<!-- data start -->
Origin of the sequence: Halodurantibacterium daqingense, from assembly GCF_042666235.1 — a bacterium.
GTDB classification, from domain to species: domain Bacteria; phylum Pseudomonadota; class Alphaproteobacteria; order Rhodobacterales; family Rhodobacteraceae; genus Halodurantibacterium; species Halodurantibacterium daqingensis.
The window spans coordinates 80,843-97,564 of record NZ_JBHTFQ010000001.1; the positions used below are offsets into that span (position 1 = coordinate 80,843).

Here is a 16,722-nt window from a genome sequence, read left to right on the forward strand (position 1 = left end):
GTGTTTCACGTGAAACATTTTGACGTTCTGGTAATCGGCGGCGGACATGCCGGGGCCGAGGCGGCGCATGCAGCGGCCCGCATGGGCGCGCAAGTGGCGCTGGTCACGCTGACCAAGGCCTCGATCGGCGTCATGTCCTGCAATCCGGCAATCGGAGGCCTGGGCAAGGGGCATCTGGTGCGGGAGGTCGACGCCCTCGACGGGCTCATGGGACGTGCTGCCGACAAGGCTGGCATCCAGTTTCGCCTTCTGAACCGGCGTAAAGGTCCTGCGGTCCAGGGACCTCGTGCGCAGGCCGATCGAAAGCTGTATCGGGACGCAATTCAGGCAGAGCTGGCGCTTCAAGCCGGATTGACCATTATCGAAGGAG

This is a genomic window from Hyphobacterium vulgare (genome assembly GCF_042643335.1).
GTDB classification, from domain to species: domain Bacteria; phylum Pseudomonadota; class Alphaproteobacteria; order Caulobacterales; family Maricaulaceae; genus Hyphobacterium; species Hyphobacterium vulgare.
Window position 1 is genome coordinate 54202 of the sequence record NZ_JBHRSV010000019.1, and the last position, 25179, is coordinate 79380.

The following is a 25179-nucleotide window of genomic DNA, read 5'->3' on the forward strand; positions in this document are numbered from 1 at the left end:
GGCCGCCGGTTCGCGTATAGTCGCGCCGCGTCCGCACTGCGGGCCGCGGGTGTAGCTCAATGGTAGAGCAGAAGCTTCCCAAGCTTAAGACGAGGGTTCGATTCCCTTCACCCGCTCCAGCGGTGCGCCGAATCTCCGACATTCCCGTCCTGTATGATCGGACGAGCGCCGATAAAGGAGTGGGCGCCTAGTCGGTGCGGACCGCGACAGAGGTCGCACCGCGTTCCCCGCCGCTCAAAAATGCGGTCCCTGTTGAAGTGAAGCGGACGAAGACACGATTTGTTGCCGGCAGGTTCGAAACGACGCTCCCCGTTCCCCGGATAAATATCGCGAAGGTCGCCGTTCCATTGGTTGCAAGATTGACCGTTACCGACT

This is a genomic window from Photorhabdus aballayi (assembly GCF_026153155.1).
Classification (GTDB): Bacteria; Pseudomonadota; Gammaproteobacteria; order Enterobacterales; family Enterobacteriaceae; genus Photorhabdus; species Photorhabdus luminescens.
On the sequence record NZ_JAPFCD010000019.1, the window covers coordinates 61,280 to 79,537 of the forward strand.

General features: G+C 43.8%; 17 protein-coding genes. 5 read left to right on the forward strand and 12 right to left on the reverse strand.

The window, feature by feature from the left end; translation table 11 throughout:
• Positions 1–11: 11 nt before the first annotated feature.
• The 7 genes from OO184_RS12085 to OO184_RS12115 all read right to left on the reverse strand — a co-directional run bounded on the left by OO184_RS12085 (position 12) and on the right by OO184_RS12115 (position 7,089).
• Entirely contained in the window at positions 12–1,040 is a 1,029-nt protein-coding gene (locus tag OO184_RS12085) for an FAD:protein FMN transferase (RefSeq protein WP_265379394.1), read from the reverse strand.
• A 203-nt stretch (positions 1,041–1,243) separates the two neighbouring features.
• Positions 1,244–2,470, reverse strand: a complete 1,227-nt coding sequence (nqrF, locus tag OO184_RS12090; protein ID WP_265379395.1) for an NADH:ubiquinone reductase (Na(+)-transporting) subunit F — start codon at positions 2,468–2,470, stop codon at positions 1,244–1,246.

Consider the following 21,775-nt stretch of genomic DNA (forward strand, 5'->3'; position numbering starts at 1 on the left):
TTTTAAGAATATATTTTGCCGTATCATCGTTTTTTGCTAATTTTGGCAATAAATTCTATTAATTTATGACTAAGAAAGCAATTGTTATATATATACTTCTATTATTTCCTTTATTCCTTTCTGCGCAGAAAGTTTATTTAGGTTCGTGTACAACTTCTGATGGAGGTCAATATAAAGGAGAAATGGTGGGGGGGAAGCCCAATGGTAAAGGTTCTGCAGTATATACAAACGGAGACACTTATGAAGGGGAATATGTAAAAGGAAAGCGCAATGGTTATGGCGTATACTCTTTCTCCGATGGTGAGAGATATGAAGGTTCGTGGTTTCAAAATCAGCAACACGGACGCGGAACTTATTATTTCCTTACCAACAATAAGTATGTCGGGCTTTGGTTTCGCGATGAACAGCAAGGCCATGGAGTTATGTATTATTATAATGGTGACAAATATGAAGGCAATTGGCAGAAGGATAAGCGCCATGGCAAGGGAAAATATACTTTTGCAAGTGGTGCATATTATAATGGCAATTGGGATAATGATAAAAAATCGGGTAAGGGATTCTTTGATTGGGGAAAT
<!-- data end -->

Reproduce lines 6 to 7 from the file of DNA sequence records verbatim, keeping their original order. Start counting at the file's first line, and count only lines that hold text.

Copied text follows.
This is a genomic window from Hyphobacterium vulgare (genome assembly GCF_042643335.1).
GTDB classification, from domain to species: domain Bacteria; phylum Pseudomonadota; class Alphaproteobacteria; order Caulobacterales; family Maricaulaceae; genus Hyphobacterium; species Hyphobacterium vulgare.